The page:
Basalt appoints Public Arts Commission after initial hiccup
The creation of Basalt’s first Public Arts Commission last week rankled some feathers within the town’s art community.
Members of the Wyly Arts Center board of directors were upset that their organization was excluded from a resident committee’s recommended appointees to the board.
The town government created a committee composed of members from its other resident boards to review applications from 20 people who want to serve on the Public Arts Commission. The committee recommended who should be appointed to serve in nine positions.
The committee recommended that only seven members be appointed initially.
“This would allow the Public Arts Commission and the council to organize and determine what needs the committee had for new members,” said a memo to the council from the staff.
The committee intentionally didn’t advise appointing any applicants from the Wyly or The Arts Center at Willits, a nonprofit group aiming to build a performing-arts center.
“All the candidates were worthy of appointments,” the staff’s memo to the council said. “Instead of appointing Wyly and The Arts Center at Willits staff or board members, the committee thought these applicants could best serve by being sources of input and recommendation to the Public Arts Commission.”
But that strategy didn’t sit well with the Wyly Art Center board of directors. President Jay Magidson wrote a letter on behalf of the board asking the town to “postpone these appointments until suitable members are gathered.”
Magidson complained that most of the nominees were from the commercial art sector and some didn’t have ties to Basalt. The Wyly’s staff and boards are composed of arts professionals with decades of experience, he wrote, and The Arts Center at Willits board also has “seasoned veterans.”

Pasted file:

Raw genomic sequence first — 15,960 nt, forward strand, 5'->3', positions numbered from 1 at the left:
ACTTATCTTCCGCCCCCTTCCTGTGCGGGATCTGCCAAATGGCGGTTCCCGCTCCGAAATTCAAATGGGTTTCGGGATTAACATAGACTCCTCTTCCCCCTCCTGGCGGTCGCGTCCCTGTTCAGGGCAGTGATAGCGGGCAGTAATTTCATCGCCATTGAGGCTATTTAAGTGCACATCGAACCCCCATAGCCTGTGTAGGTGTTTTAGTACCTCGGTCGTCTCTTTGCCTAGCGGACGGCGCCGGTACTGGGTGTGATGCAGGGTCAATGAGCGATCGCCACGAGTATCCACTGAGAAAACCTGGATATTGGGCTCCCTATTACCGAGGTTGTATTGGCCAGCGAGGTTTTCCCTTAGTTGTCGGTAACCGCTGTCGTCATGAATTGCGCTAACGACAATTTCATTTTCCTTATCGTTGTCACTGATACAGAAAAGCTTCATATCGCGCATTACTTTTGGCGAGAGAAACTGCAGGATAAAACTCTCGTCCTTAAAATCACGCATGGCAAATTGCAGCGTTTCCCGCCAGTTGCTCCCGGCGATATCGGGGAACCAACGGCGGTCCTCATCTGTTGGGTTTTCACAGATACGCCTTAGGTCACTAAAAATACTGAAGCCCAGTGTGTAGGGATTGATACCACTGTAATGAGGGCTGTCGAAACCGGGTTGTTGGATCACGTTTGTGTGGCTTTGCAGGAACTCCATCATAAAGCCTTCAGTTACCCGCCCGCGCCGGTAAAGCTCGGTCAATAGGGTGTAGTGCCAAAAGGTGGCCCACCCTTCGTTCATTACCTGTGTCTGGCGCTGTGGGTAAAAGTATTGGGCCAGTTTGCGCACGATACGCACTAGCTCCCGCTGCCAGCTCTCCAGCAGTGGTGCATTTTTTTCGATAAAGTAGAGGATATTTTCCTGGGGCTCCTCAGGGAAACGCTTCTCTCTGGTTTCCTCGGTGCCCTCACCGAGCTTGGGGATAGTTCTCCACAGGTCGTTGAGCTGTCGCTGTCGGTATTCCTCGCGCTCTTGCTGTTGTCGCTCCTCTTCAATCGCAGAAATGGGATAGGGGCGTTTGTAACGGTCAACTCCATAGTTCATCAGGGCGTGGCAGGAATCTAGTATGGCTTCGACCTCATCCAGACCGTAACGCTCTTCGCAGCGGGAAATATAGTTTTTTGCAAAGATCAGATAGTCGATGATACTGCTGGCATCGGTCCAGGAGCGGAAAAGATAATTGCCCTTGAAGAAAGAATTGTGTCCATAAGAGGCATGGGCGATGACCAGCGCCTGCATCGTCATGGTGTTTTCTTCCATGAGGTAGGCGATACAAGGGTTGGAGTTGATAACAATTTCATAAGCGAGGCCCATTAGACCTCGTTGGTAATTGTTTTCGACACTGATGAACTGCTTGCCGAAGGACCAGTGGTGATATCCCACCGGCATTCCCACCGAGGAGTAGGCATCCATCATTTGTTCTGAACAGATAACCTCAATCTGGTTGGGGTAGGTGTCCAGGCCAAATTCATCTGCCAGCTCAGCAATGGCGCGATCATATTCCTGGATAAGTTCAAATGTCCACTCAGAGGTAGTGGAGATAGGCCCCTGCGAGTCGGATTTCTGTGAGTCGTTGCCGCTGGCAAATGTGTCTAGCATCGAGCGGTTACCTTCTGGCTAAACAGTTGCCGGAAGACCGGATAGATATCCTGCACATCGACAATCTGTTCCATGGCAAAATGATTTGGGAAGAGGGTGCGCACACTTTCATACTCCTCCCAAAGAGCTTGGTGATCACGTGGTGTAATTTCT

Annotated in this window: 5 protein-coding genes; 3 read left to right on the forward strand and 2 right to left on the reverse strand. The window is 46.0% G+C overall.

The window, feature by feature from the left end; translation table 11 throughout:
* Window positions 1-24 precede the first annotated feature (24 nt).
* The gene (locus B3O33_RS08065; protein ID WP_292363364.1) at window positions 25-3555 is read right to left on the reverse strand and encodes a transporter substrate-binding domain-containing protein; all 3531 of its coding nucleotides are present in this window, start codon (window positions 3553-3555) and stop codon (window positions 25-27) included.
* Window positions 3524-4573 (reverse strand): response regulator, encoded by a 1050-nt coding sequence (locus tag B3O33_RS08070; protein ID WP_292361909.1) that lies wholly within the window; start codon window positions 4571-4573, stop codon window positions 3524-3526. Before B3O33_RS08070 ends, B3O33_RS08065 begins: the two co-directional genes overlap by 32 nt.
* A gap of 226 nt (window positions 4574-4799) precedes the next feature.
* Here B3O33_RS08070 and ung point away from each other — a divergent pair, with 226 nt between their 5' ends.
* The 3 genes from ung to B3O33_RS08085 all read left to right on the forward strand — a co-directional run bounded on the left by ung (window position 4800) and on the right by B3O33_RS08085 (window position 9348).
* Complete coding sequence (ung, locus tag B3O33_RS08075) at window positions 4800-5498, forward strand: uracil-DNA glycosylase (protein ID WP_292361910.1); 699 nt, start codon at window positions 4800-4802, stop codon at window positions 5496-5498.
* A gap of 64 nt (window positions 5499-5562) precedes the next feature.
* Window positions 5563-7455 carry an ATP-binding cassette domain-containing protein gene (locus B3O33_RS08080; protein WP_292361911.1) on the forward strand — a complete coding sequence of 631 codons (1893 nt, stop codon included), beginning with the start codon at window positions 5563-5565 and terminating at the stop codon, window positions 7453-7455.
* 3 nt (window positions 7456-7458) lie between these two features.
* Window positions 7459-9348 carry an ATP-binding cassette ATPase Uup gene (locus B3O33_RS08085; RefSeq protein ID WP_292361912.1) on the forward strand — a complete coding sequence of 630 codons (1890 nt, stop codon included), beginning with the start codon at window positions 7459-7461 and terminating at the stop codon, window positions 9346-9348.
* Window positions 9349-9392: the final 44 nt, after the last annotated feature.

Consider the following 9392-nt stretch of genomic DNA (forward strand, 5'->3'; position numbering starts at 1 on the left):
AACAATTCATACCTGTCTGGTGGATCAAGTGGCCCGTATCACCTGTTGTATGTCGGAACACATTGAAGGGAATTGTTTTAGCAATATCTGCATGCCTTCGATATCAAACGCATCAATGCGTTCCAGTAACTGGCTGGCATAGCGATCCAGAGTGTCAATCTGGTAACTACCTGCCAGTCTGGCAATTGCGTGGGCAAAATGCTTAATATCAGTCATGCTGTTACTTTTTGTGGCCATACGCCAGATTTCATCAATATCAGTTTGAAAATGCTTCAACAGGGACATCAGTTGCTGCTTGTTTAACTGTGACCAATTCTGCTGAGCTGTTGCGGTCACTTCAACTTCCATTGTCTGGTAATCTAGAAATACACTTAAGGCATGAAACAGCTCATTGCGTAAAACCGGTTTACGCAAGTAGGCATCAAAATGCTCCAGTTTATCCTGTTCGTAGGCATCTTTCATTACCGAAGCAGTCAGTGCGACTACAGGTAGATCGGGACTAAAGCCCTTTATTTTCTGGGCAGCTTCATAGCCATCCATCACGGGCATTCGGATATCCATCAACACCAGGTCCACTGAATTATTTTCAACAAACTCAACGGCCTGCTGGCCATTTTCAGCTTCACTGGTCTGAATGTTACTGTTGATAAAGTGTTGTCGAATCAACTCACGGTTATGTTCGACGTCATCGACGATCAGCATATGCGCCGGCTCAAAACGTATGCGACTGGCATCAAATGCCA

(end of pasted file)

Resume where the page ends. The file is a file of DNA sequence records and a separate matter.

“To ignore these two great resources, who have donated thousands of volunteer hours to promoting the arts in Basalt, is not only disappointing, it is insulting,” Magidson wrote. “How seriously will the development of the arts in Basalt be treated if no public arts groups are represented on its public arts council?”
Basalt Town Manager Mike Scanlon scrambled to smooth the ruffled feathers when the council took up the issue June 9. He said the committee’s recommendations weren’t meant to be a slap in the face to the two public arts organizations.
“I don’t think that was intentionally done,” Scanlon said. “It was unintentional.”
“I apologize on behalf of the town over hurt feelings,” Scanlon added.
Councilman Bernie Grauer said that while the move was unintentional, it was still an “oversight” by the committee not to appoint someone from the Wyly.
“I really think the Wyly should have more representation than one member,” Grauer said. He recommended that they be allowed to appoint an alternate member to the Public Arts Commission, as well.
The council appointed the seven nominees recommended by the residents’ committee and also invited the Wyly and The Arts Center at Willits to submit one recommendation each to be appointed to the arts commission.
The seven people appointed thus far are Lynne Mace, three-year term; Nancy Lovendahl, three years; Nicole Levesque, two years; Missy Hagen, two years; Loren Wilder, two years; Julia Novy, one year; and Fiona Bergeron, one year.
The other two appointments will be made at a future meeting where the Public Arts Commission will launch its efforts to boost Basalt’s art scene.
Last Friday, the Aspen Art Museum capped its second annual ArtWeek with a big fundraiser. The proceeds will help fund art education and accessibility for the Roaring Fork Valley and beyond.
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